Ability to Sue
Only via a Guardian (Fam. §6601) who must be the one to commence, defend or settle a legal action for a minor.

Consent to Medical Treatment
Minor may consent if 15 years or older, but only if living apart from parents, and managing own finances (§6922). Otherwise, age of majority.



Emancipation refers to a legal process of freeing a minor from parental control. The term may also refer to freeing the earnings/income of a child from the control of a parent. People under the age of eighteen are referred to as minors. Minors are under the control of their parents or legal guardians until they attain the age of majority. However, in special circumstances, a minor can be freed from control by their guardian before attaining majority. The circumstances in which a minor becomes emancipated are enlisting in the military and marriage and various other possible events as described in our article on that subject. In order to obtain emancipation, the minor should file a petition with the family court in the applicable jurisdiction, formally requesting emancipation and citing reasons why it is in their best interest to be emancipated. Emancipation laws vary from state to state.

Once emancipation is granted, the parent is no longer legally responsible for the acts of the child and has no further control of the child. Criteria for determining if emancipation is in the minor’s best interest vary among the states. Some of the criteria are the minor has financial independence, exhibits sufficient maturity, lives apart from parents, has decision making capacity or attends school or has already received a diploma. See our companion article on California emancipation.


Duty to Support and Care for Minors-Child Custody in Divorce:

Parents have a legal obligation to provide support and care for minors in their charge and failure to do so may even result in criminal sanctions. Child neglect and abandonment have harsh penalties and the various child welfare agencies can remove the children from the custody of parents who neglect or abuse their children. Indeed, medical health facilities are required to investigate any situation in which a child is brought to the facility with injuries that could derive from parental abuse. Interviewing the child out of the presence of the parent is standard procedure in those situations. Most school districts have similar requirements imposed upon their staff.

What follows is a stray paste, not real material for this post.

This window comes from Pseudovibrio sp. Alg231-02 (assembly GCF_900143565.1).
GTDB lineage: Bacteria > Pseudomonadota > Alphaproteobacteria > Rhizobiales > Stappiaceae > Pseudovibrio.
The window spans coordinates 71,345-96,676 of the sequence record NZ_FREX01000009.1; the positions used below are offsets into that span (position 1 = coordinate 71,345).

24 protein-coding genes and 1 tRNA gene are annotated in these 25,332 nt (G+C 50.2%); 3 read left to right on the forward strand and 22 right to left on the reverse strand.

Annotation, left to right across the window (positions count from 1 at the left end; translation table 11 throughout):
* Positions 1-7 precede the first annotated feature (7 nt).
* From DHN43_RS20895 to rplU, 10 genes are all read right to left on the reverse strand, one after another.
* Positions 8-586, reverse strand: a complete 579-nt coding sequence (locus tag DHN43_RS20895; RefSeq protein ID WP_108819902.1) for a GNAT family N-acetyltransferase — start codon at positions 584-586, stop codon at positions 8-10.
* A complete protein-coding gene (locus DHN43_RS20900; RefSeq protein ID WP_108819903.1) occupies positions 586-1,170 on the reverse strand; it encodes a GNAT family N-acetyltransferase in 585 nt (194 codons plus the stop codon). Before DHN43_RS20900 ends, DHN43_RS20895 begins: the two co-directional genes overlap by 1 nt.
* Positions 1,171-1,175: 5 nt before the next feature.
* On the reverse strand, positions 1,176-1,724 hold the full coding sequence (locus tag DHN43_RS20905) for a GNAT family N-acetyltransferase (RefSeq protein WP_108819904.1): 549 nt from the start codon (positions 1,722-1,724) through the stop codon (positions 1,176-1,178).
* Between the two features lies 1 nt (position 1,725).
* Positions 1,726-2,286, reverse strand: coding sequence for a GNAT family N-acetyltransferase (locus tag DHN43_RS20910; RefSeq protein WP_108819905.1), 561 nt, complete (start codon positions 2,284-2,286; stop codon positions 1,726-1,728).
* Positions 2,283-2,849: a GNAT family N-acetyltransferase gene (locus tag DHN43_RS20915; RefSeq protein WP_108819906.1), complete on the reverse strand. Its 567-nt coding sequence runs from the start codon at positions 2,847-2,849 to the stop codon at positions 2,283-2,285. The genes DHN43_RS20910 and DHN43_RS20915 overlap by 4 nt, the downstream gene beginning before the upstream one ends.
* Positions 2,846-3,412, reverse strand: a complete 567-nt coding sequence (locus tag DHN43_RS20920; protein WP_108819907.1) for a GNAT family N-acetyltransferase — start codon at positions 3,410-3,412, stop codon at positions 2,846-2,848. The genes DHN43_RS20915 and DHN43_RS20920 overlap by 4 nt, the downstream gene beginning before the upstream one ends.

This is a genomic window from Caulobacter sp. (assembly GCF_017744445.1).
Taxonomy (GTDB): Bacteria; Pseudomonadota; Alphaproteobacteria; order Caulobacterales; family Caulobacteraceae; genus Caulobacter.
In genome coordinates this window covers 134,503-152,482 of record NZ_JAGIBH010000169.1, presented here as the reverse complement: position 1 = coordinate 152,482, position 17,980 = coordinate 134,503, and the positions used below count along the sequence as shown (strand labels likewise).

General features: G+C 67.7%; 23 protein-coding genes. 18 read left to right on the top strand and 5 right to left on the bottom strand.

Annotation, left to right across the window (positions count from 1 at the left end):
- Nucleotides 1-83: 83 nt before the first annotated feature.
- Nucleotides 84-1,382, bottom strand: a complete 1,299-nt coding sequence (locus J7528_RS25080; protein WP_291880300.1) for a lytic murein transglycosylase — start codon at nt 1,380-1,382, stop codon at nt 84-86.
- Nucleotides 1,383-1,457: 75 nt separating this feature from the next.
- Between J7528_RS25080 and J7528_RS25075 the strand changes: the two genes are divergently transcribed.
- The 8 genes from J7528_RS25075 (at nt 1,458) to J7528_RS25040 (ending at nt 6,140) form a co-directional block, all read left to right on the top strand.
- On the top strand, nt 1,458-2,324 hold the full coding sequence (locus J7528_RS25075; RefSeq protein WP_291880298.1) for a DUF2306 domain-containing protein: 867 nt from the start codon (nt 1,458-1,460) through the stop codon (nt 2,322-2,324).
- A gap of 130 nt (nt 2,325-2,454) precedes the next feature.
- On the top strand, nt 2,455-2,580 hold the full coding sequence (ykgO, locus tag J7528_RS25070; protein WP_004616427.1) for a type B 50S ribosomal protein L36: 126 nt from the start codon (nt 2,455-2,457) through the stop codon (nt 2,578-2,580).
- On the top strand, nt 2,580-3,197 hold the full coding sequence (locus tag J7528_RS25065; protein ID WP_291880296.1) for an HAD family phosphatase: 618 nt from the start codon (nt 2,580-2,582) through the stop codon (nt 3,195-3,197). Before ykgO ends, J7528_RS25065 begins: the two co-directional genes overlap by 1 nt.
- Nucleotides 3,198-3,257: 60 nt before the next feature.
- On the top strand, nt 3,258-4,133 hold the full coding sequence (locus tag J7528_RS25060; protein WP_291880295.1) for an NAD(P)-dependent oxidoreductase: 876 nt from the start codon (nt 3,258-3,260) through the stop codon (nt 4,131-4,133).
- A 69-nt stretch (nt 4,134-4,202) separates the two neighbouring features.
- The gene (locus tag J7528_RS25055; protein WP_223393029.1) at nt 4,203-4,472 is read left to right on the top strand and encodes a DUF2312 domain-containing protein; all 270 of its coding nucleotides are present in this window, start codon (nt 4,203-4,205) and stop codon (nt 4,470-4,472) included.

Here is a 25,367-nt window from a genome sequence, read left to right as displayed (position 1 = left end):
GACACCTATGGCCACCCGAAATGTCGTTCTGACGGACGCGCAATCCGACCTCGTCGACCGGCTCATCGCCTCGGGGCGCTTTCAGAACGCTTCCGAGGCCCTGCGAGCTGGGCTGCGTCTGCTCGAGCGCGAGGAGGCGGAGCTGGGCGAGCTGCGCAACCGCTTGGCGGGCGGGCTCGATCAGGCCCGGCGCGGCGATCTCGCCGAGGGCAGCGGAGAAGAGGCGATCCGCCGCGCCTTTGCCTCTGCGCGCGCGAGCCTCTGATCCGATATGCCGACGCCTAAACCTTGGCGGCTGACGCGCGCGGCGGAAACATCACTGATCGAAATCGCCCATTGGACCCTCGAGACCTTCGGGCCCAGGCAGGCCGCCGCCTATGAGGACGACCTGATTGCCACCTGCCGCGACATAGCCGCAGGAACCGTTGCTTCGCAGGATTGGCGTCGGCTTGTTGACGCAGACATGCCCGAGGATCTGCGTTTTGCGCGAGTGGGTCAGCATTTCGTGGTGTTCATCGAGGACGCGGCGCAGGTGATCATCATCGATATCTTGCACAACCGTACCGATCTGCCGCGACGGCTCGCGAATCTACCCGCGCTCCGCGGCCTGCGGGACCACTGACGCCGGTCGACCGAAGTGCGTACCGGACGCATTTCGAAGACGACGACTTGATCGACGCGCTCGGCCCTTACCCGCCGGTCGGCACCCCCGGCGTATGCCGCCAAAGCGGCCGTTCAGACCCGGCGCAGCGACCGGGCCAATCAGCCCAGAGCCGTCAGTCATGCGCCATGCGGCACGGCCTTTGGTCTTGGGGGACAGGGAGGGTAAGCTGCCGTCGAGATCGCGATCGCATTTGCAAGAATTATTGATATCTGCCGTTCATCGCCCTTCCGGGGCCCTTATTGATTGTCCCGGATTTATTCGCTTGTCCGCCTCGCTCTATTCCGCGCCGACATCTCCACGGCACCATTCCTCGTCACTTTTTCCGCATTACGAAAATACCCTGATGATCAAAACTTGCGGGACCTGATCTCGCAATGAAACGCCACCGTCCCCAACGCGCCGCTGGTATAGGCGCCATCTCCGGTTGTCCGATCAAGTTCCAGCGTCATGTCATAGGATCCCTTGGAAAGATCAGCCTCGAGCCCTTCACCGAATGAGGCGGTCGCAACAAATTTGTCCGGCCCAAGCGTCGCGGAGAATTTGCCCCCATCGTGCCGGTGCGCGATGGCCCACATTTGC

The usual situation in which children are not supported, however, occurs due to divorce. See ouar article on Marital Dissolution in California. The court may award alimony or spousal support to one of the parties to a divorce who has fewer financial resources. The support award can be based on many factors, including the higher-earning party’s ability to pay, the lower-earning party’s age, physical, emotional and financial condition, earning capacity, educational level and vocational skills, length of time needed to become self-supporting, custodial responsibilities, standard of living, financial and non-financial contribution to the marriage, and the duration of the marriage. Spousal support may be considered temporary or rehabilitative and enforced only for the amount of time it takes the lower-earning spouse to become self-sufficient or permanent, if a party will likely not ever have the ability to support himself or herself. Most states allow either type of spousal support to end upon a change in circumstances, including the remarriage of the lower-earning spouse. See our articles on child custody and spousal support for a fuller examination of this issue.